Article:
When people think of an Urgent Care Clinic they think of minor injuries such as sprained ankles, sore throats and common cold symptoms, and other acute illnesses and injuries not serious enough for a visit to the Emergency Department. The evening of January 12 proved that patients with any type of illness can present to an Urgent Care Clinic.
Around 5pm that evening, the team of Jennifer Simons, ARNP, Rachel Coleman-Thompson, RN and Lori Smith, NA-C, was working in the Cle Elum Urgent Care Clinic. They had just completed the transfer of a septic patient to KVH’s ED. That patient required more resources than what was available in the Urgent Care and they quickly arranged appropriate transfer. As one patient was leaving the Urgent Care heading to Ellensburg via ambulance, another patient was arriving at the back door via private auto.
This 72 year old male had become weak, diaphoretic and was experiencing shortness of breath. The team quickly assessed the patient performed a 12-lead ECG and found him to be in third degree heart block with a heart rate in the 20’s. His oxygen saturation was low contributing to his shortness of breath and weakness. They immediately began treatment for this life-threatening condition. He was placed on the cardiac monitor and was prepared to be transcutaneous paced if his condition deteriorated. Oxygen was started, IVs quickly placed, and medications taken to the bedside. The patient was awake and alert; however, the staff knew that could change any minute. In addition to the quick and thorough medical care provided, the staff gave emotional support to both the patient and his wife.
Per protocol, the staff immediately called 911 to arrange transfer to Yakima Regional Hospital where the patient had received cardiac care in the past. It was noted that both Cle Elum ambulances were on calls, one heading to Ellensburg with the septic patient and the other in Ellensburg completing a call. An ambulance was dispatched with lights and sirens to the clinic from Ellensburg. In addition, because of the seriousness of this patient’s condition, the Urgent Care team requested from dispatch local volunteer firefighters in case more hands were needed to help. They were pleased to have six volunteer firefighters arrive quickly for back-up.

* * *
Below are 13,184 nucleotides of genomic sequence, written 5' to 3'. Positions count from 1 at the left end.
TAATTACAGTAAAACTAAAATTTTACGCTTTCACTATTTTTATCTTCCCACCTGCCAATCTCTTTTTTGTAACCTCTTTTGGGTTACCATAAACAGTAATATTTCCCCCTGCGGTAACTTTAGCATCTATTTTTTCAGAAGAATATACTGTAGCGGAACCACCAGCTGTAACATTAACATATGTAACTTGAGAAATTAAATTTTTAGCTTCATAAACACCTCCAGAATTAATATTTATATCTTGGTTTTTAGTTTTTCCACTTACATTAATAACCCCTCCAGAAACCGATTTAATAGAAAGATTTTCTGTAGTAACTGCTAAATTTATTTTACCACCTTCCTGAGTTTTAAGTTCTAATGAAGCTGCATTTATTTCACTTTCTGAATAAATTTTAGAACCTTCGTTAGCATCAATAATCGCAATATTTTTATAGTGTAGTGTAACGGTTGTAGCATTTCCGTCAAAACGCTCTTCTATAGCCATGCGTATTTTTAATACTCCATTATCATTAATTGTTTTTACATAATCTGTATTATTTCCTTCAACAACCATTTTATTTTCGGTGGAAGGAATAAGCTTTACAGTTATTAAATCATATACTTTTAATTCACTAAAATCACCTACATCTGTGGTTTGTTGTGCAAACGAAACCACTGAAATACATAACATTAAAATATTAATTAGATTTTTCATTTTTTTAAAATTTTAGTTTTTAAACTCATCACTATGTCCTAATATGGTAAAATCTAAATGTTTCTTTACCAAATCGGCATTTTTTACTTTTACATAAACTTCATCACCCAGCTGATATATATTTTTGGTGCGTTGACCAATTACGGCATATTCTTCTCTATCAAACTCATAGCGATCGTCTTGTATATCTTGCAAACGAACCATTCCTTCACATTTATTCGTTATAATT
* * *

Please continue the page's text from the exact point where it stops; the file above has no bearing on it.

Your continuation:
Jennifer was in contact with both the Emergency Department Physician and the Cardiologist on-call in Yakima to review the patient’s condition and care being provided while the ambulance was on their way. This patient was in the Urgent Care for a total of 55 minutes. He was transferred to Yakima Regional Hospital where he received a pacemaker and was discharged home in good condition.
The Urgent Care staff took this opportunity for department training after this high risk, low frequency patient care experience. The case was reviewed at a staff meeting of Advanced Practice Clinicians, Registered Nurses and Patient Care Technicians. In addition to reviewing the pathophysiology of this diagnosis and the care of the patient, hands-on training was provided for transcutaneous pacing. Quarterly education will be provided to the staff on similar types of critical patients that may present to the Urgent Care.
Every staff member that works in our Urgent Care Clinic is well trained and prepared to take care of any emergency that walks through those doors. This small staff (and a handful of volunteer firefighters) demonstrated excellent teamwork by providing high quality care the evening of January 12 to a critical patient in a less than optimal setting. They each had an important role and were able to carry it out in a calm manner that resulted in an excellent outcome for their patient.
We are proud that the “Urgent Care Pacesetter’s”; Jennifer Simons, Lori Smith and Rachel Coleman-Thompson, are a part of the KVH family.